Next weeks blog will be on schedule (Sunday night), as promised, but I couldn’t resist sharing the following letter with you all.
Dr. Angelo McClain, PhD, LICSW, Chief Executive Officer of the National Association of Social Workers (NASW) wrote an article for the July 2013 NASW News titled “Helping Social Workers Help People.” I recommend it.
One particular passage jumped out at me. “We know there’s a pressing need to raise social work salaries to levels that allow retention of experienced social workers and incentives for students to enter the field.”
I have replied to Dr. McClain, and share it now with you.
Dear Dr. McClain,
I appreciate the opportunity to reply to a point made in your article “Helping Social Workers Help People,” in the July 2013 NASW News.
Firstly, I want you to know that I very much appreciate your “…plan to help social workers help people.” I, too, share your commitment by way of a new blog I am writing, which I would like to share with you and my fellow social workers. It is called “The Social Work Practitioner: A Nuts & Bolts Blog On Social Work Practice, Supervision, and Project Management” (www.thesocialworkpractitioner.com). This blog is my way of contributing to the collective knowledge of our profession, thus supporting your vision of helping social workers help people. I would be honored if you would be willing to look at my first post, “Trust,” a topic that I chose because of its centrality to caring, compassionate, and effective social work practice.
I am a New York State licensed MSW who graduated from Fordham University’s Graduate School of Social Services in August 2007. There is a line I wrote in a draft of a commencement address I was not selected to deliver which, though exaggerating a point, speaks to an issue you raise. The line is “My fellow Social Workers, we just borrowed about $40,000 for our graduate degrees. We’d all better get right to work, because with a starting salary of about $40,000, it will take us about 40,000 years to pay it back!” Funny, I think, in the “dark humor” way of expressing ourselves that we sometime have. But it speaks to your point that “…there’s a pressing need to raise social work salaries to levels that allow retention of experienced social workers and incentives for students to enter the field.” With regards to the latter there seems to me to be a significant dilemma to address.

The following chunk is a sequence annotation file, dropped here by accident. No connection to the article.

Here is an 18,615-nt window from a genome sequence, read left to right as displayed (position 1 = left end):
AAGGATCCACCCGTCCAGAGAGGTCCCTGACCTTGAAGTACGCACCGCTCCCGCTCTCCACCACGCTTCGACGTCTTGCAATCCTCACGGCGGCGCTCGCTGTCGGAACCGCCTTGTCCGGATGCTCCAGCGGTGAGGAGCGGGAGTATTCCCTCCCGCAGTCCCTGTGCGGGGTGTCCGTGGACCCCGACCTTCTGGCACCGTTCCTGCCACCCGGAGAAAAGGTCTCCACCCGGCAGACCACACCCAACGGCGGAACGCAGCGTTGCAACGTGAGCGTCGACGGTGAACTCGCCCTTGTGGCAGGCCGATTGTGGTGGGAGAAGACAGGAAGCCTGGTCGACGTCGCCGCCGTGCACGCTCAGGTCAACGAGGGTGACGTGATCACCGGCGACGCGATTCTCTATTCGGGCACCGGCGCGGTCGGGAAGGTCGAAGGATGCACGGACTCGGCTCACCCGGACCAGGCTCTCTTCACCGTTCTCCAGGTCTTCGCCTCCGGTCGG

As you know, organizations compete to win contracts from various government entities in response to RFP’s. To win these contracts, they of course try to offer the lowest bid possible. As private funding sources began drying up in the economic crisis begun in 2008, the competition for government contracts became even more fierce than it had been, historically. One of the results of this competition has been that organizations are increasingly willing to overlook Social Workers as job candidates in favor of individuals with some human services experience and a Bachelors or Associates Degree (in almost anything), or “equivalent experience.” Why are they doing this? A trusted friend and colleague of mine who is responsible for recruiting and hiring new Case Managers in her program told me that it saved her $3,000 per worker, per year, to hire someone other than a Social Worker. Three thousand dollars! She was allotted $35,000 to hire Case Managers and wanted to hire BSW’s or MSW candidates, but in so many words was told it would be “really great” if she could find “other” new hires for, say, $32,000. This was extremely distressing to my friend and she tried to hire the BSW and MSW candidates anyway. She wanted Social Workers for her clients. The social workers wouldn’t go for it—and who could blame them? That’s the reality. That’s how tight the money is. And I have it from other sources that this is a generalizable dynamic in cash-strapped not-for-profits.
So will raising social work salaries result in hiring more Social Workers? Right now, I’m hard pressed to see how. But if at any point you decide to assemble a team to figure this out, count me in. I have ideas, and like so many of our colleagues I’m a social worker in search of more money!
Thank you for the work you do on behalf of Social Workers everywhere, and I wish you every success.
Craig Moncho, LMSW